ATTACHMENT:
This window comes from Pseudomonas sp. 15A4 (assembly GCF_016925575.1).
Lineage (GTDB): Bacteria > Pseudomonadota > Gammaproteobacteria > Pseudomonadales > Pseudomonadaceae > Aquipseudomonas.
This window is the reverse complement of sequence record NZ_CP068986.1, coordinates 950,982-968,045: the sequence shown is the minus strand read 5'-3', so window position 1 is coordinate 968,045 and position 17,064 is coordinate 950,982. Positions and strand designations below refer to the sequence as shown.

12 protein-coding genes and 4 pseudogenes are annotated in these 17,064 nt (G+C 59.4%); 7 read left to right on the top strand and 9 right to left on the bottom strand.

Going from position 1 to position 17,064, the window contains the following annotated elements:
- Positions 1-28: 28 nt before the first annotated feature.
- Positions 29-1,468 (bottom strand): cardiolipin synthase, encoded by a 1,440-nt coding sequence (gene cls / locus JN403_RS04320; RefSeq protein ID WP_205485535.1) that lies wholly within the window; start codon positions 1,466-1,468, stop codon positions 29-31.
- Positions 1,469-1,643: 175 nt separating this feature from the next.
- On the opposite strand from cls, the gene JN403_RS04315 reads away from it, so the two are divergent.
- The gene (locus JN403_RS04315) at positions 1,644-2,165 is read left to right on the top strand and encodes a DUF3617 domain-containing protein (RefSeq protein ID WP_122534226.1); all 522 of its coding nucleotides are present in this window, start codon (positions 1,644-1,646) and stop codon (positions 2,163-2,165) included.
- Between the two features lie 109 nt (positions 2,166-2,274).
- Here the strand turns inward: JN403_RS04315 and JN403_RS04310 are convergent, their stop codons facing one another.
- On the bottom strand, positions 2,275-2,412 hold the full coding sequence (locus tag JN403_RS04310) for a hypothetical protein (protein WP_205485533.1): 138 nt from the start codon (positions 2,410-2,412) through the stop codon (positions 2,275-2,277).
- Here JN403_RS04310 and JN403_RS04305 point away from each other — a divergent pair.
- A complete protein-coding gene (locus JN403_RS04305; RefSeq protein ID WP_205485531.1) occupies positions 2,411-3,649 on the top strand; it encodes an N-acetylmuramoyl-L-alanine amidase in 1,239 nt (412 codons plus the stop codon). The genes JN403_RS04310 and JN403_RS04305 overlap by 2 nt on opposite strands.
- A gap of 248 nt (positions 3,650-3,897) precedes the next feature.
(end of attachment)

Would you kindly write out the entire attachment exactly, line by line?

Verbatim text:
This window comes from Pseudomonas sp. 15A4 (assembly GCF_016925575.1).
Lineage (GTDB): Bacteria > Pseudomonadota > Gammaproteobacteria > Pseudomonadales > Pseudomonadaceae > Aquipseudomonas.
This window is the reverse complement of sequence record NZ_CP068986.1, coordinates 950,982-968,045: the sequence shown is the minus strand read 5'-3', so window position 1 is coordinate 968,045 and position 17,064 is coordinate 950,982. Positions and strand designations below refer to the sequence as shown.

12 protein-coding genes and 4 pseudogenes are annotated in these 17,064 nt (G+C 59.4%); 7 read left to right on the top strand and 9 right to left on the bottom strand.

Going from position 1 to position 17,064, the window contains the following annotated elements:
- Positions 1-28: 28 nt before the first annotated feature.
- Positions 29-1,468 (bottom strand): cardiolipin synthase, encoded by a 1,440-nt coding sequence (gene cls / locus JN403_RS04320; RefSeq protein ID WP_205485535.1) that lies wholly within the window; start codon positions 1,466-1,468, stop codon positions 29-31.
- Positions 1,469-1,643: 175 nt separating this feature from the next.
- On the opposite strand from cls, the gene JN403_RS04315 reads away from it, so the two are divergent.
- The gene (locus JN403_RS04315) at positions 1,644-2,165 is read left to right on the top strand and encodes a DUF3617 domain-containing protein (RefSeq protein ID WP_122534226.1); all 522 of its coding nucleotides are present in this window, start codon (positions 1,644-1,646) and stop codon (positions 2,163-2,165) included.
- Between the two features lie 109 nt (positions 2,166-2,274).
- Here the strand turns inward: JN403_RS04315 and JN403_RS04310 are convergent, their stop codons facing one another.
- On the bottom strand, positions 2,275-2,412 hold the full coding sequence (locus tag JN403_RS04310) for a hypothetical protein (protein WP_205485533.1): 138 nt from the start codon (positions 2,410-2,412) through the stop codon (positions 2,275-2,277).
- Here JN403_RS04310 and JN403_RS04305 point away from each other — a divergent pair.
- A complete protein-coding gene (locus JN403_RS04305; RefSeq protein ID WP_205485531.1) occupies positions 2,411-3,649 on the top strand; it encodes an N-acetylmuramoyl-L-alanine amidase in 1,239 nt (412 codons plus the stop codon). The genes JN403_RS04310 and JN403_RS04305 overlap by 2 nt on opposite strands.
- A gap of 248 nt (positions 3,650-3,897) precedes the next feature.